> > >> If your loop is crapping out at 20kHz with your 20kHz photodiode, > >> chances are that even with a better photodiode in there you'll need > >> some derivative action to push much above 20-ish kHz: > > >> freq error -o-> prop. gain - + --> laser > >> =A0 =A0 =A0 =A0 =A0 =A0 | =A0 =A0 =A0 =A0 =A0 =A0 =A0 =A0A > >> =A0 =A0 =A0 =A0 =A0 =A0 o-> integrator --+ > >> =A0 =A0 =A0 =A0 =A0 =A0 | =A0 =A0 =A0 =A0 =A0 =A0 =A0 =A0A > >> =A0 =A0 =A0 =A0 =A0 =A0 '-> derivative --' > > >> If you're doing this in analog, or if you're sampling good and fast in > >> digital-land, you'll almost certainly want to band-limit the > >> derivative. > > > Oh all analog. > > -- > My liberal friends think I'm a conservative kook. > My conservative friends think I'm a liberal kook. > Why am I not happy that they have found common ground? > > Tim Wescott, Communications, Control, Circuits & Softwarehttp://www.wesco=
ttdesign.com- Hide quoted text -
> > - Show quoted text -
On Jan 20, 12:22=A0pm, Joerg <inva...@invalid.invalid> wrote:
> George Herold wrote: > > On Jan 18, 5:16 pm, Joerg <inva...@invalid.invalid> wrote: > >> Tim Wescott wrote: > >>> On Fri, 18 Jan 2013 13:36:40 -0800, Joerg wrote: > >>>> George Herold wrote: > >>>>> On Jan 18, 3:30 pm, George Herold <gher...@teachspin.com> wrote: > >>>>>> On Jan 18, 2:31 pm, Tim Wescott <t...@seemywebsite.com> wrote: > >>>>>>> On Fri, 18 Jan 2013 06:59:08 -0800, George Herold wrote: > >>>>>>>>> Too many variables. > >>>>>>>>> What are the characteristics of the modulation you get from the > >>>>>>>>> piezo vs. modulating the laser current? > >>>>>>>> As long as the change is small they are both approximately linea=
r.
> >>>>>>>> Modulating the current also changes the amplitude... but I actua=
lly
> >>>>>>>> take the difference of two photodiode signals to get the error > >>>>>>>> signal... so to first order the amplitude change caused by curre=
nt
> >>>>>>>> modulation shouldn't be that much of an issue. > >>>>>>>> (Hmm maybe I can generate freq vs 'voltage' scans for both the p=
iezo
> >>>>>>>> and the current.) > >>>>>>>>> Why does your piezo loop tend to oscillate at around 3kHz? > >>>>>>>> Well back in the dim past I did a back of the envelope calculati=
on
> >>>>>>>> and figured this was the self resonant frequency of the piezo st=
ack
> >>>>>>>> and the piece of Aluminum that it is pushing around. =A0(Ratio o=
f mass
> >>>>>>>> of aluminum vs mass of piezo to the one half power times the > >>>>>>>> unloaded SRF of the piezo.) > >>>>>>>> The Piezo is part number AE0203D04F made by Tokin and a rather l=
ong
> >>>>>>>> link to a data sheet, > >>>>>>>>http://store.bravoelectro.com/redirect.php? > >>>>>>> action=3Durl&goto=3Dwww.bravoelectro.com%2Fpdf% > >>>>>>> 2Fpiezoelectric_actuators.pdf&osCsid=3Dcgek9fio38jfi297es1j5g8b0r=
q258qm
> >>>>>>>> SRF ~ 261 kHz. =A0I have no idea if the simple mass scaling is > >>>>>>>> correct.. but about the right number came out the far side of th=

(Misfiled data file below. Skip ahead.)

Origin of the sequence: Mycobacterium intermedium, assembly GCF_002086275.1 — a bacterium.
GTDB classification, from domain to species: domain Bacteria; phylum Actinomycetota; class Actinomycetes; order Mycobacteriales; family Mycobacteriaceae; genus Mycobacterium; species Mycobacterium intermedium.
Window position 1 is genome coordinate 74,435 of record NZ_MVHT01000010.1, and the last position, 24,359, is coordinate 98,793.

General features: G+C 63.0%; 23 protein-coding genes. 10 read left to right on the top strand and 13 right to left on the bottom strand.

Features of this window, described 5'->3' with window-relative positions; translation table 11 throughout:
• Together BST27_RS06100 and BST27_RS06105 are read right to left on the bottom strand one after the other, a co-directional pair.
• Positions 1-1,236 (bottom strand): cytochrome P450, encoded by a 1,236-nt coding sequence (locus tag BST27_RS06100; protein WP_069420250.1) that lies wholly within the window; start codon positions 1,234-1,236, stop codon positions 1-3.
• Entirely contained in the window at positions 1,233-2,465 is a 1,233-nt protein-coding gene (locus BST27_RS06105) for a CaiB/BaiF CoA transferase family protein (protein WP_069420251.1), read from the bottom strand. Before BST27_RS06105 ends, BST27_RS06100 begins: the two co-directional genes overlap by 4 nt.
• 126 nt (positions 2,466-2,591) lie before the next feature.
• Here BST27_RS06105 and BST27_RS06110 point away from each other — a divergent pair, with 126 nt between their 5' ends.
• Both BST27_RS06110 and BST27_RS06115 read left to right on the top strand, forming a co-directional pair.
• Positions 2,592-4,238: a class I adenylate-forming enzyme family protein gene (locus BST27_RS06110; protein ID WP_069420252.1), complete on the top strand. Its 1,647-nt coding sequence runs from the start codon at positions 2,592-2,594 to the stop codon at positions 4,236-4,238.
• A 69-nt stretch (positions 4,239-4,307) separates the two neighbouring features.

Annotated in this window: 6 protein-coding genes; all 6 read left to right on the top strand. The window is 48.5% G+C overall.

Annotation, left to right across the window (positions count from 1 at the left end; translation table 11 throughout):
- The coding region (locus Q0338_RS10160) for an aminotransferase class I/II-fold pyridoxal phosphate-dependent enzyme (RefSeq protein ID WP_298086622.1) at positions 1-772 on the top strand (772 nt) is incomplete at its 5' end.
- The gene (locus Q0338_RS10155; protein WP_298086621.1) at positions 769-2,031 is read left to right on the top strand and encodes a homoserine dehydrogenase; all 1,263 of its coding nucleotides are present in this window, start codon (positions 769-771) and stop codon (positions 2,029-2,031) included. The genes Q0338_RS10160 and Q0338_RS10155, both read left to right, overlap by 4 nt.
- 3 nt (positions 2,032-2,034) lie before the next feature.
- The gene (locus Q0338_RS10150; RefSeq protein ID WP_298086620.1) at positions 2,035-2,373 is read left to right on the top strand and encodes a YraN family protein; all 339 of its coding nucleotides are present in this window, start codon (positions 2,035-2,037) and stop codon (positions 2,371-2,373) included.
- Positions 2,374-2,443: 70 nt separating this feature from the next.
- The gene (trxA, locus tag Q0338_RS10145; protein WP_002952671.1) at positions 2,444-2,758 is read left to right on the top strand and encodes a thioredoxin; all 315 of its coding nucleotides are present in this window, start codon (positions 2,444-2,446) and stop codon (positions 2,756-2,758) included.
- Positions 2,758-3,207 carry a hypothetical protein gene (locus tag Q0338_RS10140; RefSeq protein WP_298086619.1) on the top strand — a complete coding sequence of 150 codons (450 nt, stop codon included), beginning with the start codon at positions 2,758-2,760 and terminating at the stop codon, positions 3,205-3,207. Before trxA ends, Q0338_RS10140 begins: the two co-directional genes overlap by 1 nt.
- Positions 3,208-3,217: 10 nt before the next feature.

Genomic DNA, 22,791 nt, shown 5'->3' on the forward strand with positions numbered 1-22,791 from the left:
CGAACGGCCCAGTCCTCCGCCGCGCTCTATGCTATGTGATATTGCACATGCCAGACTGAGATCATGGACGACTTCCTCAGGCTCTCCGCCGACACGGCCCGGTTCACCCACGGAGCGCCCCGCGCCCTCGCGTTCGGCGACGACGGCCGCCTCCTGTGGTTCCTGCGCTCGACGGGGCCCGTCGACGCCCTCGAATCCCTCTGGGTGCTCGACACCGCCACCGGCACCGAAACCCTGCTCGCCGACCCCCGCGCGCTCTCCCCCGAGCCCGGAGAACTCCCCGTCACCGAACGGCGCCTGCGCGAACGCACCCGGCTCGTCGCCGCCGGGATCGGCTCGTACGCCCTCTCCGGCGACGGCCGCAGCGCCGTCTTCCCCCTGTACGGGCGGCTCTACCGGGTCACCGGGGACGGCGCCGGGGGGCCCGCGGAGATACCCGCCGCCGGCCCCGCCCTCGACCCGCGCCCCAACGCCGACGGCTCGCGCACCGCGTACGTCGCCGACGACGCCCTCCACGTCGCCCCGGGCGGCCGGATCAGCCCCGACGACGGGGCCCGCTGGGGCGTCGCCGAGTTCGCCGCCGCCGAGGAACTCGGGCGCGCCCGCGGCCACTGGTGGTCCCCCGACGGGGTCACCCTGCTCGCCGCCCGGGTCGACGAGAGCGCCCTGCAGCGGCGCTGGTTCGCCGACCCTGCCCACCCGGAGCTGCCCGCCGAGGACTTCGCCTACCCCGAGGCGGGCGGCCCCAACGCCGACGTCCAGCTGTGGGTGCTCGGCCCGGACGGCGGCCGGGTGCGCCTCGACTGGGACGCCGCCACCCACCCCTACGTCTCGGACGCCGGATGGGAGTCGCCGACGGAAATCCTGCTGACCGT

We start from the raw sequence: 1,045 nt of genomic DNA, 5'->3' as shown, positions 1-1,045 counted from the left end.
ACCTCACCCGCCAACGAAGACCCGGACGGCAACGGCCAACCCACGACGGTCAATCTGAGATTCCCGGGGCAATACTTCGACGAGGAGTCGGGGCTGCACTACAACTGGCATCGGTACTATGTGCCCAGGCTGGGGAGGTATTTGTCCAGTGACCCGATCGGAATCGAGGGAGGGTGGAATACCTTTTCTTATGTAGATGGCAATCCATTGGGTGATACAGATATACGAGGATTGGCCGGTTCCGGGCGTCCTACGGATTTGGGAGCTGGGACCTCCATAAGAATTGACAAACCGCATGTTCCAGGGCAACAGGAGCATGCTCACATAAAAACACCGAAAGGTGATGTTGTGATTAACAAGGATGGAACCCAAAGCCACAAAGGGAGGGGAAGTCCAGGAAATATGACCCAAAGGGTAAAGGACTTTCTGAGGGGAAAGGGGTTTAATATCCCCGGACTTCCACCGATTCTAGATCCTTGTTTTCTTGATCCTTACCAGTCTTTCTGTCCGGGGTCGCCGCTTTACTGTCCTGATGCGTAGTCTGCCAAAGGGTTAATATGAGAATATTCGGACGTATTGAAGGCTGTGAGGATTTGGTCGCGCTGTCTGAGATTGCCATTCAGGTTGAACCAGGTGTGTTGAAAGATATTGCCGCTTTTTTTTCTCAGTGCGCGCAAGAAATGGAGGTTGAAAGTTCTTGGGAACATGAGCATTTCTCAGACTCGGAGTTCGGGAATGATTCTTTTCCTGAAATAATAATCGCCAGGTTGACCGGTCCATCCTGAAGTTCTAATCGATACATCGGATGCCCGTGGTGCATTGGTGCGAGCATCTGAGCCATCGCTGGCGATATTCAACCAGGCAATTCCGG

e
> >>>>>>>> calculation. The aluminum and grating are part of a flexure... I > >>>>>>>> sorta wondered if the spring constant is different too.... But I=
'm
> >>>>>>>> not sure how I get the spring constant for either the piezo or t=
he
> >>>>>>>> flexure, and the mass was easy to measure. =A0(I did try and do =
some
> >>>>>>>> measuments of the flexure spring constant using the piezo as the > >>>>>>>> sensor, very 'squishy' measuments IIRC) > >>>>>>>>> Why can't you just control the laser current? > >>>>>>>> Hmm... OK that's a good question. =A0I'll have to try it! But fo=
r long
> >>>>>>>> term DC drifts it's better to change the piezo (grating angle.) > >>>>>>>>> Do you want to have closed-loop control using the laser current=
,
> >>>>>>>>> with increased loop bandwidth, or do you just want to push the > >>>>>>>>> laser around open loop at those high frequencies? > >>>>>>>> Oh for sure closed loop control with higher bandwidth. It'd be c=
ool
> >>>>>>>> to be able to really bang on the table and have the thing stay > >>>>>>>> locked! I think I've got a paper describing how someone else did > >>>>>>>> this...(Carl Weiman and Leo Hollberg?) it might be in here, > >>>>>>>> (another long link... to a RSI paper) > >>>>>>>>http://www.google.com/url? > >>> sa=3Dt&rct=3Dj&q=3D&esrc=3Ds&frm=3D1&source=3Dweb&cd=3D1&cad=3Drja&ve=
d=3D0CDIQFjAA&url=3Dhttp%
> >>>>>>> 3A%2F%2Ftf.nist.gov%2Ftimefreq%2Fgeneral%2Fpdf% > >>> 2F739.pdf&ei=3DNWH5ULCdFMfg0gHQioDICA&usg=3DAFQjCNFQ5Nw0h2Z4ocil_Sq6F=
m7JQ4ypXg&=AD=AD=AD=AD
> >>> sig2=3D5lnQLOJC42fKCF_VCTMF8Q > >>>>>>>> =A0 But sometimes it's more fun to 'invent' your own method and =
then
> >>>>>>>> =A0 see > >>>>>>>> what someone else did. > >>>>>>> Here's one leading candidate in the list of things that I'd try, > >>>>>>> then: Make a block, call it "laser", with a frequency-steering si=
gnal
> >>>>>>> in, and a frequency out. > >>>>>>> Inside of that block, take the frequency-steering signal and run =
it
> >>>>>>> through matched low- and high-pass filters. =A0Make the cutoff > >>>>>>> frequency lower than the piezo resonance. =A0Take the low-pass fi=
lter,
> >>>>>>> run it through a notch at the piezo resonance frequency, and feed=
it
> >>>>>>> to the piezo. =A0Take the high-pass filter, and feed it to the di=
ode
> >>>>>>> current. =A0Jigger gains around so that your GHz/whatever (I'm no=